Deaths linked to heart surgery infections at Edinburgh hospital
NHS Lothian has written to nearly 200 patients who underwent heart surgery in the last six months to warn them of a potentially deadly infection risk.
The move comes after a review found six patients who were operated on had contracted an infection.
NHS Lothian said it is thought the infections may have been acquired during surgery and that "a number" of those patients later died.
However, the health board refused to reveal how many deaths were involved.
Health officials have now written to 186 patients operated on at the Royal Infirmary of Edinburgh in the last six months to warn them of the potential risk of an unusual strain of heart valve infection known as endocarditis.
The fungal mould infection can take up to six months to materialise and patients are being advised of the symptoms.
As a precaution, four operations planned for this week at the hospital have been cancelled to allow for specialist cleaning and disinfection of the theatres.
A number of hospitals across Scotland have been dealing with infections which have led to patients dying in recent months, including Glasgow's Queen Elizabeth University Hospital, where a 10-year-old boy contracted the Cryptococcus infection, related to pigeon droppings.
Prof Alex McMahon, executive lead for infection control for NHS Lothian, said: "We extend our sincere apologies and deepest condolences to the families of the patients who died, all of whom were informed at the time of their treatment that they had an unusual and difficult-to-treat infection.
"Many patients receiving this type of surgery are already very ill and vulnerable to infection so we place the highest importance on a stringent infection prevention and control regime. "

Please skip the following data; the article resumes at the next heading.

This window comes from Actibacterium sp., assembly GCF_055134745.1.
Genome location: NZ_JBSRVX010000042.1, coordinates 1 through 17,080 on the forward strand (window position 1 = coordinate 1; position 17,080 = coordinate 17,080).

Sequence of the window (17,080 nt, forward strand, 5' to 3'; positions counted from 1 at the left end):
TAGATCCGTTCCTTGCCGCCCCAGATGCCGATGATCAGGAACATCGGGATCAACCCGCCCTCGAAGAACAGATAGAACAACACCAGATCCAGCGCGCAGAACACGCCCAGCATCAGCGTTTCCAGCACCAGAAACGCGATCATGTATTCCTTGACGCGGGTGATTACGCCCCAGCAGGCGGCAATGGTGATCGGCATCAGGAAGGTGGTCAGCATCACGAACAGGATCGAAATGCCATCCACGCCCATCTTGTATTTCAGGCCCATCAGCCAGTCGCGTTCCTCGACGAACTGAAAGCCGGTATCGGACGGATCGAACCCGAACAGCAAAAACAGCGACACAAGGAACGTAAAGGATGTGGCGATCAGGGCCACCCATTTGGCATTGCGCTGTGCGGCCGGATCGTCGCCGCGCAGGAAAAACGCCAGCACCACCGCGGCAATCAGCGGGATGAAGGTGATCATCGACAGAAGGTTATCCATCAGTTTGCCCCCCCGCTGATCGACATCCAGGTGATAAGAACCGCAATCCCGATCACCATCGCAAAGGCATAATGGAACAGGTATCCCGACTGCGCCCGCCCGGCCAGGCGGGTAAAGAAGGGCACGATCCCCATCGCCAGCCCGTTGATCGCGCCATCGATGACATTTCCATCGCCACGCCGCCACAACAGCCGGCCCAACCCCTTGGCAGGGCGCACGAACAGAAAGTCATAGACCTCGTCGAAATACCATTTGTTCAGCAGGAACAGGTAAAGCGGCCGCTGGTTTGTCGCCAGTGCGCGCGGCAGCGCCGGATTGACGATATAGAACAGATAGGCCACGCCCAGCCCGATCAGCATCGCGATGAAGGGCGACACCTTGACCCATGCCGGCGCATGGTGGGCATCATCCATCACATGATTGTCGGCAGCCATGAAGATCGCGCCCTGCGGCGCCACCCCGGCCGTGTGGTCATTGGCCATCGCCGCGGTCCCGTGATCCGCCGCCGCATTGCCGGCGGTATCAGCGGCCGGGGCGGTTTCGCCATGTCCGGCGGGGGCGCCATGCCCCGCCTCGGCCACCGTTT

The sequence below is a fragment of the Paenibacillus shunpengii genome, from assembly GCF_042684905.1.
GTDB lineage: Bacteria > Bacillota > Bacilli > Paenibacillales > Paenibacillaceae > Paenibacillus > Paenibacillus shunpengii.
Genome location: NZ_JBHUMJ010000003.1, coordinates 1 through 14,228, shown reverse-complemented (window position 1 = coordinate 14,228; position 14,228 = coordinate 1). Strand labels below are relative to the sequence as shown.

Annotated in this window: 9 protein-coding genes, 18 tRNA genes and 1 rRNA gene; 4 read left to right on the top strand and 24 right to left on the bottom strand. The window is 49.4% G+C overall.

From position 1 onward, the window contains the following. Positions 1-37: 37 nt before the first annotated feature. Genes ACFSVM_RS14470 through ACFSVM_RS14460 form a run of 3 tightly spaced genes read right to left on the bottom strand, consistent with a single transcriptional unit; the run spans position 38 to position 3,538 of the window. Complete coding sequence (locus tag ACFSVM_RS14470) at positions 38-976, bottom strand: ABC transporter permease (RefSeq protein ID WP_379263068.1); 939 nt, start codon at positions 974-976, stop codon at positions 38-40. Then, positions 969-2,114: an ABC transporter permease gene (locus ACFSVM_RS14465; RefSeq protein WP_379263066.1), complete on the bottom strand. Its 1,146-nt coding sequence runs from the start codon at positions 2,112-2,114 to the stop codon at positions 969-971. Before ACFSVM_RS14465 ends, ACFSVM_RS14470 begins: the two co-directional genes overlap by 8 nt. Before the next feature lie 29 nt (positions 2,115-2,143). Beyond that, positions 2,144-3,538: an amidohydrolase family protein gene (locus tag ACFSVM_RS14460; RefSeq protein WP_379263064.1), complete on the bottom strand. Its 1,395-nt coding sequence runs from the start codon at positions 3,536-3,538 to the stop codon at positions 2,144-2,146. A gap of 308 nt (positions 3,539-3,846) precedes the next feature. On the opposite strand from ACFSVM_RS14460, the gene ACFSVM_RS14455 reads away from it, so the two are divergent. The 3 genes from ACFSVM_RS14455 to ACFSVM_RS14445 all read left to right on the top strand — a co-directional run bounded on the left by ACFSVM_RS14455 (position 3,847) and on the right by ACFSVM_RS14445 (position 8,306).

He added: "We have contacted patients purely as a precaution.
"Although this risk is very low and we do not anticipate any more cases, we know that it can take up to six months for these infections to materialise."
Endocarditis occurs in 0.5% of patients per year, and usually the source is the patient's own body.
Medications similar to antibiotics are available to treat the infection but can have limited impact on patients who are already very ill.
'People will be shocked'
Jane Claire Judson, chief executive of Chest Heart and Stroke Scotland, said: "This is concerning. Families have lost loved ones and people will be shocked and worried when they receive these letters. They will need reassurance.
"NHS Lothian is one of the national centres for this kind of surgery, so it's important that any people beyond Lothian are also given the support they need."
"If you don't feel well you should go straight to your GP - and bring your letter with you to make sure you can go through any concerns you have."
NHS Lothian said it convened an incident management team after a case of endocarditis was reported and they looked through the infection records of thousands of patients who had many different types of surgery carried out since the beginning of 2015.
The team found that six patients who underwent cardiothoracic surgery over a period of 18 months where affected by what the health board described as "unusual infections caused by micro organisms commonly found in the environment".
A number of those patients later died but the board refused to say how many on "patient confidentiality" grounds.
No cases were found prior to March 2017 and there have been no known cases in patients operated on since November 2018.